Vuokraovi >The ABC of renting
Visits to the apartment
According to the law, visits to the apartment must always be agreed upon with the tenant. An example of an acceptable method is a visit notification that requests the tenant to contact the lessor if the proposed visit time is unsuitable. Such notices must always include the visitor’s contact information, the reason for the visit, and its estimated duration. It must also be noted that a renovation notification may not serve as notification of entry to the apartment.
The time of the visit must be indicated as precisely and accurately as possible in the visit notification, in order to cause the tenant as little inconvenience as possible in terms of, for example, arranging work or pet care. The tenant must leave the security lock open at the time of the visit so that the lessor can enter the apartment with the master key. The tenant must ensure that the visitor has safe entrance to the apartment at the agreed time. According to fair rental practices, the lessor shall instruct the property management personnel and also remind external service providers that they are visiting the tenant’s home and that schedules must be observed in this respect. Also, notification of the visit must be left in the apartment. According to the law, the lessor is entitled to enter a rented apartment to check the condition of the premises at a time agreed on with the tenant. If the apartment is being rented again or sold, a showing to a tenant candidate must also be arranged for a time that is suitable for both parties. The tenant may not prevent or hinder entrance to the apartment without cause.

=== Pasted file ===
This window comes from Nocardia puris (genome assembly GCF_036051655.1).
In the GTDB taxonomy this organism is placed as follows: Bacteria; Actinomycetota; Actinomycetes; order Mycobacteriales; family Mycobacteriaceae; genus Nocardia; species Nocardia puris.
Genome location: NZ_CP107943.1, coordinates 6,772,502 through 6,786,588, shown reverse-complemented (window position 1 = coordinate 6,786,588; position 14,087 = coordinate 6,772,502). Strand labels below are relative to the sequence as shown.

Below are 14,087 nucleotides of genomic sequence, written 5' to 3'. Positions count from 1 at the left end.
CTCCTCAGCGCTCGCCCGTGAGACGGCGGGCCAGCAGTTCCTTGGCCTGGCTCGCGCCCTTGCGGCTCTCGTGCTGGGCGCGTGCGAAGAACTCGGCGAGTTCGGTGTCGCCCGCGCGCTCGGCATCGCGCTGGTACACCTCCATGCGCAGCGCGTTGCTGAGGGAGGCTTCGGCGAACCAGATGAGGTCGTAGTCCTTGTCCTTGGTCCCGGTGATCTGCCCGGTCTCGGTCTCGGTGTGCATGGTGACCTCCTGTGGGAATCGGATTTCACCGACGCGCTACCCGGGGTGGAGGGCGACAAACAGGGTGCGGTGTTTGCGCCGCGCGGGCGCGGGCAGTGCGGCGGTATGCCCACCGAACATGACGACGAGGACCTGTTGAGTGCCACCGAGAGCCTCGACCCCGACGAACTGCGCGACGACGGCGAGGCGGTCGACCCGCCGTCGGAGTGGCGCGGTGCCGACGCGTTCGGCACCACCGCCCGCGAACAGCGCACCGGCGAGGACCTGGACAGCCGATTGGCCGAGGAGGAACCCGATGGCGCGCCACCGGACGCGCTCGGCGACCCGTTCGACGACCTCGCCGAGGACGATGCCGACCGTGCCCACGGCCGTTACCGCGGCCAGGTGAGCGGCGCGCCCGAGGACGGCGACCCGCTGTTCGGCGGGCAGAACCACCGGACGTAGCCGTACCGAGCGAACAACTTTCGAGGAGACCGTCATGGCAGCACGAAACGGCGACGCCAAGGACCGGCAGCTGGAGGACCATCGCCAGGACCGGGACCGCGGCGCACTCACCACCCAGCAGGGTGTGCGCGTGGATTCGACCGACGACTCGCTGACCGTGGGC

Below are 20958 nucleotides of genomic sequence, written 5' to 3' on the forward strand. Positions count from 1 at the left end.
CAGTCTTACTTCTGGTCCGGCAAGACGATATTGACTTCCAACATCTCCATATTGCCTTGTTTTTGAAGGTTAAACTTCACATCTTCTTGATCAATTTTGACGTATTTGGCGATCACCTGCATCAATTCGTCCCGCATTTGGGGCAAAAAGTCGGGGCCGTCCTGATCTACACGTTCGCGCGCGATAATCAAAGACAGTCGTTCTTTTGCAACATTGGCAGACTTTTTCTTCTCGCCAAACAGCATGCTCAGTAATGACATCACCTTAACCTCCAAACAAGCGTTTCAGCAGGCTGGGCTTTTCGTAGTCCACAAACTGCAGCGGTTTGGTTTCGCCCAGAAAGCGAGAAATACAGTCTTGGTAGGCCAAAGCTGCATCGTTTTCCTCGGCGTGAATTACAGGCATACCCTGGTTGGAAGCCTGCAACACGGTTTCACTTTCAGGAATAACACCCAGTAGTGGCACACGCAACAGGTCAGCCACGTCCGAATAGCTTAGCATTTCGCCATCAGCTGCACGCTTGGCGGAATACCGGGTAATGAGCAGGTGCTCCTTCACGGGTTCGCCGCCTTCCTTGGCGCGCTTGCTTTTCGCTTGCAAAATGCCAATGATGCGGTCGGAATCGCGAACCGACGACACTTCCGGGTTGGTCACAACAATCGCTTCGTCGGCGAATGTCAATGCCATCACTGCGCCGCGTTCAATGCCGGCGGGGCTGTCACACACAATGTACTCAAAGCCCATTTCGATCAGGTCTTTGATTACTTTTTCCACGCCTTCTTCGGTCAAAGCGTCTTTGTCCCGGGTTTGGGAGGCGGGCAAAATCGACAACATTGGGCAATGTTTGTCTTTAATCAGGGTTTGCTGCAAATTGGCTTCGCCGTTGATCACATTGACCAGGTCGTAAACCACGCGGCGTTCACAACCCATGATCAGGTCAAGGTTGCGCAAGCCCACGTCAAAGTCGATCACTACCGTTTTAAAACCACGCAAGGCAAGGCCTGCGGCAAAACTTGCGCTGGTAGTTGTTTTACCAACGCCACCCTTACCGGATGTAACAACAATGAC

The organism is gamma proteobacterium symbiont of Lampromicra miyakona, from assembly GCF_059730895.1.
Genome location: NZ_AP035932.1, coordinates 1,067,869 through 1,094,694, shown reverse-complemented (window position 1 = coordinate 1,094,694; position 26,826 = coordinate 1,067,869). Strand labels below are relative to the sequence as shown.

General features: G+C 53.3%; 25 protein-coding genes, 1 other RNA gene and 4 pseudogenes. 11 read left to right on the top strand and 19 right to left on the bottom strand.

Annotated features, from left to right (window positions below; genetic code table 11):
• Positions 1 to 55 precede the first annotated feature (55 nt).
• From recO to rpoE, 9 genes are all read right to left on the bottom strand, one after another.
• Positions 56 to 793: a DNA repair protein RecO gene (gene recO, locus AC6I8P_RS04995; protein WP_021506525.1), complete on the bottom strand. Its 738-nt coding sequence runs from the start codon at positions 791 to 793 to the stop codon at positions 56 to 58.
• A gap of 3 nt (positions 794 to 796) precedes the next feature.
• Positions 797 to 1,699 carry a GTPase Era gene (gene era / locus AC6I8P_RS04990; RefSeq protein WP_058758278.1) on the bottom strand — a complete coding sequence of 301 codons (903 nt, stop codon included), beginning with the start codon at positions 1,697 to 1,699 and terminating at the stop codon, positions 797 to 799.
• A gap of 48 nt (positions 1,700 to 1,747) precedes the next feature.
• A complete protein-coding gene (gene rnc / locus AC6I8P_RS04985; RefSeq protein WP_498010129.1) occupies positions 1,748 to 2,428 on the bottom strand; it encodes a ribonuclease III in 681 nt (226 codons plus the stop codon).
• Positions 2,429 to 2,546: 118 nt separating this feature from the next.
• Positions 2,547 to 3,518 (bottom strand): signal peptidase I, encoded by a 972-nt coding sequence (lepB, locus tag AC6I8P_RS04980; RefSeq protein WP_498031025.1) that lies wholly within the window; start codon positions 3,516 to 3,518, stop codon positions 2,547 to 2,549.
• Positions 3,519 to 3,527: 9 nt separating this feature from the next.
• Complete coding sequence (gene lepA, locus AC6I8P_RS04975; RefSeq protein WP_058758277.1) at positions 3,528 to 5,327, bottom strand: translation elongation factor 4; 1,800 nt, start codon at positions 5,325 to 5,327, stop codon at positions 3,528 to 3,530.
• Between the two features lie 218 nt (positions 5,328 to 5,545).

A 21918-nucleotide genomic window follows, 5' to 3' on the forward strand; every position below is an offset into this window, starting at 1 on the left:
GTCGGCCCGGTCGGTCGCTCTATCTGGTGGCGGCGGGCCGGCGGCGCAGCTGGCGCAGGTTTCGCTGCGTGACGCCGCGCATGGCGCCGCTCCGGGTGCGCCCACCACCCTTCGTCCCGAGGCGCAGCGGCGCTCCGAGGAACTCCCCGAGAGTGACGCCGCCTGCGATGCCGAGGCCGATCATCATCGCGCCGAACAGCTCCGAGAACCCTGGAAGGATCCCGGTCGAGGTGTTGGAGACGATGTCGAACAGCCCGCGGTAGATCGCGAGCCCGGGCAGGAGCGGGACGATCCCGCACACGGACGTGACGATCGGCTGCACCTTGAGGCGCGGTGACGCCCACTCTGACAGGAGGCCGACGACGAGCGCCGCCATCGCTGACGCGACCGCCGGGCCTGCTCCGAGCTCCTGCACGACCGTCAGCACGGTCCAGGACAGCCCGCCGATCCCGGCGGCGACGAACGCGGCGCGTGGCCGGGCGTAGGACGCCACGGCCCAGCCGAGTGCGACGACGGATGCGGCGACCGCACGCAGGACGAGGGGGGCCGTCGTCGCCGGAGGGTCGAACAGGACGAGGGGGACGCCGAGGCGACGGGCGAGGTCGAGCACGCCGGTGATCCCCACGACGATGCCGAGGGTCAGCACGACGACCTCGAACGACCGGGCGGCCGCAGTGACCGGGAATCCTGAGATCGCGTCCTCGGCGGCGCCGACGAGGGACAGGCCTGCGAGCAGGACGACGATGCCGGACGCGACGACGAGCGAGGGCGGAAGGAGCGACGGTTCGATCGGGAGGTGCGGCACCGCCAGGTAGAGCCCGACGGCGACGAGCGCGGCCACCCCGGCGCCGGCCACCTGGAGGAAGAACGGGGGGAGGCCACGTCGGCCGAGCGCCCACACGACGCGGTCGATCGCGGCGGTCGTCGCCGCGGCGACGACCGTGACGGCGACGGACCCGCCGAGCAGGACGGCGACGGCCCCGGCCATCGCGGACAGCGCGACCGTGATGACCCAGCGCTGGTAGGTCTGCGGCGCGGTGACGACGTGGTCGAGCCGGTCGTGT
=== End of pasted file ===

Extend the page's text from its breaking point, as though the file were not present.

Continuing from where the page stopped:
What constitutes a disruptive way of life
Living involves tolerance of a certain level of noise, and it must be possible to live a normal life in the apartment. For example, the sound of children playing is considered normal at the times allowed in the building’s regulations. Making loud noises should be avoided at night. However, activities that are normally permitted and acceptable can become a disturbing way of life if the activities cause unreasonable inconvenience to neighbours. For example, several hours of piano playing each day, continuous barking of dogs, or listening to loud music can constitute a disturbing way of life.
According to the law, the lessor may give notice or even rescind the lease agreement after issuing a warning if the tenant continues a disturbing way of life in the apartment. This refers to repetitive and continued noise or other sensory disturbances that hinder living regularly coming from the apartment. By law, the fact that the tenant is violating regulations that must be obeyed in order to maintain health and order can also entitle the lessor to rescind the lease agreement. Such cases include instructions from the health and rescue authorities and rules of the property and housing company. However, these rules may not unnecessarily restrict normal living.